Temperature plays an important role in determining how much caffeine in green tea there will be. Higher temperature extracts more tea out of leaves; however, brewing tea at a higher temperature for a long time can affect the taste negatively. The key is to steep these tea leaves at temperatures of about 150-160 F for 2-4 minutes. 

The Impact of Brewing Time

The longer you steep your tea, the more caffeine it will extract. However, steeping for a long time can damage the taste profile of the tea as well. Majority of the time, oversteeped teas will be more bitter in taste.

The Impact of Brewing Method

There are many brewing methods in tea such as hot brewing, cold brewing, western style brewing, and Chinese style brewing to name a few. Based on these brewing styles, the water temperature and the brewing time can vary, which will then affect the amount of caffeine extracted into your tea. In general, cold brewing of tea extracts less caffeine as compared to hot brewing. 

How Much Caffeine Is in a Cup of Green Tea

As we've already shown, many factors determine how much caffeine in green tea there is. However, to make things simple, the amount of caffeine in an 8-oz (230 ml) cup of green tea is about 35 mg. It is an average figure, and caffeine can range between 30-50 mg per 8-oz cup. 

Should We Worry About How Much Caffeine Is In Green Tea

Well, it depends. It is safe to consume 400 mg of caffeine per day, and this includes caffeine from all dietary sources such as coffee or chocolate. So, make sure to keep your green tea intake as well within this limit as you enjoy your tea. In general, one or two cups of tea are safe to consume under many conditions, unless you are sensitive to caffeine. However, if you are pregnant, you should not consume more than 200mg of caffeine per day, so it is time to be cautious about what you are drinking and eating.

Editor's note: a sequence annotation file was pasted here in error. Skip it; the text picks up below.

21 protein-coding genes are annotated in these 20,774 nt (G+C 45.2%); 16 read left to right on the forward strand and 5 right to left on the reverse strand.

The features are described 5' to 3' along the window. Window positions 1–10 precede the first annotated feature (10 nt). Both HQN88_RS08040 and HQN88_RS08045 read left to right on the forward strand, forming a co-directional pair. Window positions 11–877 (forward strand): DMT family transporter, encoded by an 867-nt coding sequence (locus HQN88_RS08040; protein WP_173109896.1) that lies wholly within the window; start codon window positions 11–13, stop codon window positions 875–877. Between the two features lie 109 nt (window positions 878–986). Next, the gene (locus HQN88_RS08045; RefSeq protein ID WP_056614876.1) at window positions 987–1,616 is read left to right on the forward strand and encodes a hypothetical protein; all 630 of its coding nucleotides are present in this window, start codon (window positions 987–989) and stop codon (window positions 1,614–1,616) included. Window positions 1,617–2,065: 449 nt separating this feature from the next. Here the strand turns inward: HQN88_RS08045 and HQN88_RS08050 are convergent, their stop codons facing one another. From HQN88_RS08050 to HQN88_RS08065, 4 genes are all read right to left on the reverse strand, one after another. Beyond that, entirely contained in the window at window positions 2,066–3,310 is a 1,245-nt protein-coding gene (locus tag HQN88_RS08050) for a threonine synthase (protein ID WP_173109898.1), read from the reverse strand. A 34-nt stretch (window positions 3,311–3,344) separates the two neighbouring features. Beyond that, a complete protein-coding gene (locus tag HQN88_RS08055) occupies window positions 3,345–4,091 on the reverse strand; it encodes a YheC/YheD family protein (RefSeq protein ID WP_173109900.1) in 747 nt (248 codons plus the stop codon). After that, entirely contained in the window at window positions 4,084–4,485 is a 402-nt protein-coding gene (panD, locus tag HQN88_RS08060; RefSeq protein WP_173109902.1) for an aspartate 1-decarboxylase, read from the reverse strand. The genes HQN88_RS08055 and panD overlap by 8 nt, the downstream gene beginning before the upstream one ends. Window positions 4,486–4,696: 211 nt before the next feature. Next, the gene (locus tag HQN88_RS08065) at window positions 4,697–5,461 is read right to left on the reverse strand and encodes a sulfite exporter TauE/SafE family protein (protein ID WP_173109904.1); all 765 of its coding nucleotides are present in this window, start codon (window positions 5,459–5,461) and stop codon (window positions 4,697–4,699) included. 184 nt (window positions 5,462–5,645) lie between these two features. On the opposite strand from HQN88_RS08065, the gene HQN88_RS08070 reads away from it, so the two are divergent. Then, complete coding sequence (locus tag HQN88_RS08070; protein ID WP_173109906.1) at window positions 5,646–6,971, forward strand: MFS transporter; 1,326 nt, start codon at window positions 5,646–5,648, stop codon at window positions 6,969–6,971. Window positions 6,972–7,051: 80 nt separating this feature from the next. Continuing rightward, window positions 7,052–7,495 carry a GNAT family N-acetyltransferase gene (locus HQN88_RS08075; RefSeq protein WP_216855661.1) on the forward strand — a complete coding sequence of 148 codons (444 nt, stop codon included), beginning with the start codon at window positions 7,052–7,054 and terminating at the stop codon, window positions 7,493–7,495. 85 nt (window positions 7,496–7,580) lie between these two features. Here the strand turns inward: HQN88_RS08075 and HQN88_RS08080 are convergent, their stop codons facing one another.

Green tea is a healthy drink that contains safe amounts of caffeine for human consumption. If you're still concerned about the caffeine content in your tea, you can find decaffeinated green teas that are available from many tea producers today.

Final Words

Whether you're just getting into green teas or a habitual tea consumer, knowing how much caffeine there is in your cup and what factors affect it can help you fine-tune your drinking habits according to your preferences. However, we can confidently say green tea is a healthier alternative to coffee and black tea, as it promises many amazing health benefits without overwhelming you with caffeine. The key is to consume it in moderation. At Tea J Tea, we hope to pack some of the most exclusive green tea varieties along with irresistible pastries for you to enjoy.